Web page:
Improve Your Momory with a Hearing Test
Mounting evidence links untreated hearing loss to impaired memory and diminished cognitive function. What that means is, if you keep brushing off that suspected hearing loss of yours, your cognition may pay.
Researchers have found that when people with unaddressed hearing loss strain to hear, they tend to do more poorly on memory tests. They may figure out what is being said, but because so much effort goes into just hearing it, their ability to remember what they heard often suffers.
Experts believe this has to do with what they call “cognitive load.” That is, in order to compensate for the hearing loss and make out the words, people with untreated hearing loss may draw on cognitive resources they’d normally use to remember what they’ve heard. Experts say that untreated hearing loss may even interfere with the person’s ability to accurately process and make sense of what was said or heard.
In fact, research shows that people with poorer hearing have less gray matter in the auditory cortex, a region of the brain needed to support speech comprehension.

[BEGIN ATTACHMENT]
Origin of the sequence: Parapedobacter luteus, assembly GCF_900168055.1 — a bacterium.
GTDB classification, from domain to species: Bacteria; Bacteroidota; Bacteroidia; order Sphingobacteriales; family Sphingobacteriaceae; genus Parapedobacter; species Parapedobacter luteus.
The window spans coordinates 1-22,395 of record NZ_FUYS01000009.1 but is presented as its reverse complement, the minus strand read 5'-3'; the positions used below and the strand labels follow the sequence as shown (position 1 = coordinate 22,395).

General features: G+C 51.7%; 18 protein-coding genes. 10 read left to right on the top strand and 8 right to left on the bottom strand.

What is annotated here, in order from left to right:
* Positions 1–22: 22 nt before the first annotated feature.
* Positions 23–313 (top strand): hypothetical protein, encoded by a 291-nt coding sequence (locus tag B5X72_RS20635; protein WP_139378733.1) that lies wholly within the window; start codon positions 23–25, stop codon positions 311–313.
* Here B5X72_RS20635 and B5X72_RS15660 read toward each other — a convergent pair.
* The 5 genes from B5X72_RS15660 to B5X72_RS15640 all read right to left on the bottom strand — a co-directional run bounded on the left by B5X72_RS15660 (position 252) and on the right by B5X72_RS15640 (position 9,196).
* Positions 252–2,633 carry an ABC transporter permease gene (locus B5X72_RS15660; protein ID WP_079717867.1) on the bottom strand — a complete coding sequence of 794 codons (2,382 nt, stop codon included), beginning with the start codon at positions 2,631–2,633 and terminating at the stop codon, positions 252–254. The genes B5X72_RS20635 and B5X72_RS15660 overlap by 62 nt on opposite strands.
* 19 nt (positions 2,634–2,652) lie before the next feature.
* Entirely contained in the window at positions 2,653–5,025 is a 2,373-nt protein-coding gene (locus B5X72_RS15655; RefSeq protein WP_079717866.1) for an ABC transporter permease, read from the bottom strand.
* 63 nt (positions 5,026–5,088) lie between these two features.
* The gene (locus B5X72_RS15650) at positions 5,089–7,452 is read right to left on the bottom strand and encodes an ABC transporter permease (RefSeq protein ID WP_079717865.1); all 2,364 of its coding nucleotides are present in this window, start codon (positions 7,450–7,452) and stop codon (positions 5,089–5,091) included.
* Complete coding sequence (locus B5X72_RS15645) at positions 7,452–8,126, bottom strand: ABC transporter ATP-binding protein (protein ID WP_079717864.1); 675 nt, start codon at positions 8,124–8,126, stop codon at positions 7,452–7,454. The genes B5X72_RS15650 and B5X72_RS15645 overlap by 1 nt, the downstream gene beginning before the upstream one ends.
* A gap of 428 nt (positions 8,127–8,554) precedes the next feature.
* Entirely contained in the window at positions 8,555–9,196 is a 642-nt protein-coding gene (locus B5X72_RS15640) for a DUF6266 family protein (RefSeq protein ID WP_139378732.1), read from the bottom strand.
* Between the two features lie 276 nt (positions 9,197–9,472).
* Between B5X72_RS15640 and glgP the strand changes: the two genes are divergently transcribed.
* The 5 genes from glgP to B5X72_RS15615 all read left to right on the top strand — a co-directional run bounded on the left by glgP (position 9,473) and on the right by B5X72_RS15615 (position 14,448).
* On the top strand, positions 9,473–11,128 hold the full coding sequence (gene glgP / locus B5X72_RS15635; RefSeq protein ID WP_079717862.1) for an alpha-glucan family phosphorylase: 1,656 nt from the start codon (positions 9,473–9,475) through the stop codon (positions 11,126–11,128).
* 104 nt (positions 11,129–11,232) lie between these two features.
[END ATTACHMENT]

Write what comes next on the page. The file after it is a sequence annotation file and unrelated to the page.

Other research shows a link between hearing loss and dementia. One Johns Hopkins study found that seniors with hearing loss are significantly more likely to develop dementia over time than those who retain their hearing. Another found that hearing loss is associated with accelerated cognitive decline in older adults. And a third revealed a link between hearing loss and accelerated brain tissue loss.
Some experts believe that interventions, like professionally fitted hearing aids, could potentially help.
The bottom line is we actually “hear” with our brain, not with our ears.
So if you think you may have hearing loss, do something about it. Make an appointment with a hearing healthcare professional, and get a hearing test.
After all, research suggests that treating hearing loss may be one of the best things you can actually do to help protect your memory and cognitive function.
If you’ve noticed any changes in your hearing, visit Hearing Associates or give us a call at (818) 727-7020.